The conflict in Syria is entering its fourth year. Every day the crisis is prolonged, the pain endured by innocent families grows – leaving deep scars that are likely to disfigure the Middle East and beyond for years to come.
A region that has suffered more than its share of conflict and displacement is once again wracked by violence, economic hardship and a vast weight of human suffering. Most affected of all are Syria’s children: more than 5 million young lives are at risk of becoming a “lost generation”.
This paper focuses on the havoc being wreaked on these children’s hopes of an education – and the likely consequences for the region’s future. It outlines the long-term impact of the collapse in school enrolment inside Syria, the transformation of schools from safe spaces to places of danger, and the heavy burden that more than a million young refugees is placing on school systems in neighbouring countries.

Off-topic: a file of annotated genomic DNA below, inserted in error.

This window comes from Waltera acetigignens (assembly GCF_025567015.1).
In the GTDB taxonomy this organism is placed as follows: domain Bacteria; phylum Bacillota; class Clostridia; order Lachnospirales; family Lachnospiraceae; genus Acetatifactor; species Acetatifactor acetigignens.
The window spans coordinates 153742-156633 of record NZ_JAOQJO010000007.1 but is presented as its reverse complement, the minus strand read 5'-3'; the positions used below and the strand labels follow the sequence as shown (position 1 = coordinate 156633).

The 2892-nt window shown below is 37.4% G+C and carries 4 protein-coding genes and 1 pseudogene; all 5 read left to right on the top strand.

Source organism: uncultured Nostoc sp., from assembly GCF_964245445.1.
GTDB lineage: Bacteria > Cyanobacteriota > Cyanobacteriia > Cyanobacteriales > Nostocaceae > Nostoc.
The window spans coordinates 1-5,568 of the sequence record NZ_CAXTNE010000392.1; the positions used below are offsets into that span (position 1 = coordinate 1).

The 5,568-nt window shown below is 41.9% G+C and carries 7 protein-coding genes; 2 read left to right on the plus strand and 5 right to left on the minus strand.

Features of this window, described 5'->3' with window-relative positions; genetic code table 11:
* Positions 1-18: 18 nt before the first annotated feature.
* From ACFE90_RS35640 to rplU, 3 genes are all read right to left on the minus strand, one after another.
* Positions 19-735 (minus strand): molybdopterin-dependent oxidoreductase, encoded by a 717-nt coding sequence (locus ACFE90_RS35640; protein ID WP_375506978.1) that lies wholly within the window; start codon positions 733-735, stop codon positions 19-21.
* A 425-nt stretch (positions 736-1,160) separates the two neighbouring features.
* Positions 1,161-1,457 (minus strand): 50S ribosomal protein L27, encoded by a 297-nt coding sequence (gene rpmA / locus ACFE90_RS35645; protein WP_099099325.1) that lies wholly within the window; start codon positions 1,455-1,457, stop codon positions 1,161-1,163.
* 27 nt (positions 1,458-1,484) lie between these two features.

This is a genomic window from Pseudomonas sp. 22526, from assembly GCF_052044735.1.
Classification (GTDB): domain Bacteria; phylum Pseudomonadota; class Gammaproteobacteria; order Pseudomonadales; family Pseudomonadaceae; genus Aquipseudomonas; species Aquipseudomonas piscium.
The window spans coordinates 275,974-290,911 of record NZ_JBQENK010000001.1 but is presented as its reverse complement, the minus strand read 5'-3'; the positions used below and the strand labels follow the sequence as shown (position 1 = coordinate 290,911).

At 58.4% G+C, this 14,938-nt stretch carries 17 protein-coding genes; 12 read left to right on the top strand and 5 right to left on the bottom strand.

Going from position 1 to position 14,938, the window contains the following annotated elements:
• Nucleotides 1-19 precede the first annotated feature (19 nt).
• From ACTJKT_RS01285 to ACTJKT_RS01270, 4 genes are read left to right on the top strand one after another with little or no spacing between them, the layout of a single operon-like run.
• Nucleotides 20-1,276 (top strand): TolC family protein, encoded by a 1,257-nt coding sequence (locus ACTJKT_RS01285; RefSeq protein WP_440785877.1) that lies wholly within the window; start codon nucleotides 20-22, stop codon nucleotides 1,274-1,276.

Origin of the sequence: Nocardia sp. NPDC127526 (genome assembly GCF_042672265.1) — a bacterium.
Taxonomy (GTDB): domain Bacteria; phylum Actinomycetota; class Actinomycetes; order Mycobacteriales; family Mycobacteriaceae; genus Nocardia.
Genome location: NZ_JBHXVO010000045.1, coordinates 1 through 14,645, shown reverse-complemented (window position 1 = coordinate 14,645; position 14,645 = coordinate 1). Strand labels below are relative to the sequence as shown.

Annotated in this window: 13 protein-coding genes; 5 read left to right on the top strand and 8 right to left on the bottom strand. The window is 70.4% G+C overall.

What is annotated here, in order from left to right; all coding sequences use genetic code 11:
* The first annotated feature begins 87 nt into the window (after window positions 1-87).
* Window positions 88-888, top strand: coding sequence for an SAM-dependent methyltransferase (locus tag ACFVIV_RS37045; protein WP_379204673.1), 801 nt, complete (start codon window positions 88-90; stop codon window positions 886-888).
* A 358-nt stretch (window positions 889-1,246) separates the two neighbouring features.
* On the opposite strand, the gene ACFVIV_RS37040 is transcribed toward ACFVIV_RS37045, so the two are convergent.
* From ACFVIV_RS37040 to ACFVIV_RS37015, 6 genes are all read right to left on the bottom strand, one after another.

The paper argues that even among the many challenges facing Syria’s children, ensuring their continued access to learning is an essential platform for protection, social stabilization and economic recovery, and one the world cannot ignore. Four key recommendations to be undertaken by regional governments and their international partners to safeguard Syrian children’s fundamental right to quality education are presented.